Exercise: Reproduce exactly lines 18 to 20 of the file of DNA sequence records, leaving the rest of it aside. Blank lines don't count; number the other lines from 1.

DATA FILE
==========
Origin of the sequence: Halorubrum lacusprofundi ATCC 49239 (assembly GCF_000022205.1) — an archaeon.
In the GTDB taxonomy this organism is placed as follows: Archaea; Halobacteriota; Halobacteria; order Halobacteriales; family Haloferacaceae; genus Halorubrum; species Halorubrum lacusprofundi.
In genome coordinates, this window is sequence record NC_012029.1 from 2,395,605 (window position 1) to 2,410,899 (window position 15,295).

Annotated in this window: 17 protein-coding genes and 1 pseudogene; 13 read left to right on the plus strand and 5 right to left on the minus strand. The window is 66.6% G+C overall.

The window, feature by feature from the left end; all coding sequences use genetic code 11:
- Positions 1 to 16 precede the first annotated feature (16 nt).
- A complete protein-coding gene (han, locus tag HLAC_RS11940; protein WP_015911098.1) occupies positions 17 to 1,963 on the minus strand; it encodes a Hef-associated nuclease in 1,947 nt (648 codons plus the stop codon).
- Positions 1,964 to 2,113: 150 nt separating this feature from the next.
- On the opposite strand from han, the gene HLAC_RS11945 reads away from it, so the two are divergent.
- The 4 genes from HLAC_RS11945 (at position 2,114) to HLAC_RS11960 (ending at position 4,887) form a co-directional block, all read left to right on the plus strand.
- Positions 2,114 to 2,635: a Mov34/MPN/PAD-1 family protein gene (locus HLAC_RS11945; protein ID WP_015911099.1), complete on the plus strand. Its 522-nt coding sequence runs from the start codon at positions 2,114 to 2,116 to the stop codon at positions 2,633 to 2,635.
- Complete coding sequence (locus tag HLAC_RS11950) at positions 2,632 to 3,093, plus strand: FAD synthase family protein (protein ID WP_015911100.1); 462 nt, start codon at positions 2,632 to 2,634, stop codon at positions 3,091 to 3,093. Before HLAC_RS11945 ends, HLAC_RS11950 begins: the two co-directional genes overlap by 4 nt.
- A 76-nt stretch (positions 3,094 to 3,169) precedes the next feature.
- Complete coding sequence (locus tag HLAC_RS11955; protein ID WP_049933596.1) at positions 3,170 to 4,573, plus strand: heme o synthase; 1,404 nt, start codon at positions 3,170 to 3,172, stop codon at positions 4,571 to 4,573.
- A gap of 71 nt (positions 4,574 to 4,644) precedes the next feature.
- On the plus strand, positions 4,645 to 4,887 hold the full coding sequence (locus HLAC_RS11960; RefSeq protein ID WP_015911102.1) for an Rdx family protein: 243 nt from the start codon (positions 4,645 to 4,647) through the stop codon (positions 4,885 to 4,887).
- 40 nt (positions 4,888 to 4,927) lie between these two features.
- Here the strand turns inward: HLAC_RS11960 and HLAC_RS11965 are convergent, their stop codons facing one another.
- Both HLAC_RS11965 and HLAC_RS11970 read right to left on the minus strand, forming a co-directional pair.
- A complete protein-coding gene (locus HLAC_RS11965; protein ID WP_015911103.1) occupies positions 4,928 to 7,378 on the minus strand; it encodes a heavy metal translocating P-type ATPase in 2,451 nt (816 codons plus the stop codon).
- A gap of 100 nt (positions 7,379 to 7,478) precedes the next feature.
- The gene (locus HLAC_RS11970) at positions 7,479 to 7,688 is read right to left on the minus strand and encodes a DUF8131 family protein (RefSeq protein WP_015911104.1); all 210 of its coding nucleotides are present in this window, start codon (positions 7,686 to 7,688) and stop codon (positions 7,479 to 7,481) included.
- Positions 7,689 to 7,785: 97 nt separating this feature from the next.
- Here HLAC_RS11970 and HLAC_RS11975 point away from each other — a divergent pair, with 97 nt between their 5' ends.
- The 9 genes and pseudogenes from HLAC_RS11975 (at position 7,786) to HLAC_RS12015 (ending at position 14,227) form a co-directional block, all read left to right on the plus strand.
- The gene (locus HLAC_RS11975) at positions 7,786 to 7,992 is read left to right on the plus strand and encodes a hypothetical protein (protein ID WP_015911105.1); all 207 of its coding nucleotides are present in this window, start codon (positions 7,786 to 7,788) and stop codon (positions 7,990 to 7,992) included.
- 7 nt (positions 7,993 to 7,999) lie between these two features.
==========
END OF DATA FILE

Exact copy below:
- Here the strand turns inward: HLAC_RS11960 and HLAC_RS11965 are convergent, their stop codons facing one another.
- Both HLAC_RS11965 and HLAC_RS11970 read right to left on the minus strand, forming a co-directional pair.
- A complete protein-coding gene (locus HLAC_RS11965; protein ID WP_015911103.1) occupies positions 4,928 to 7,378 on the minus strand; it encodes a heavy metal translocating P-type ATPase in 2,451 nt (816 codons plus the stop codon).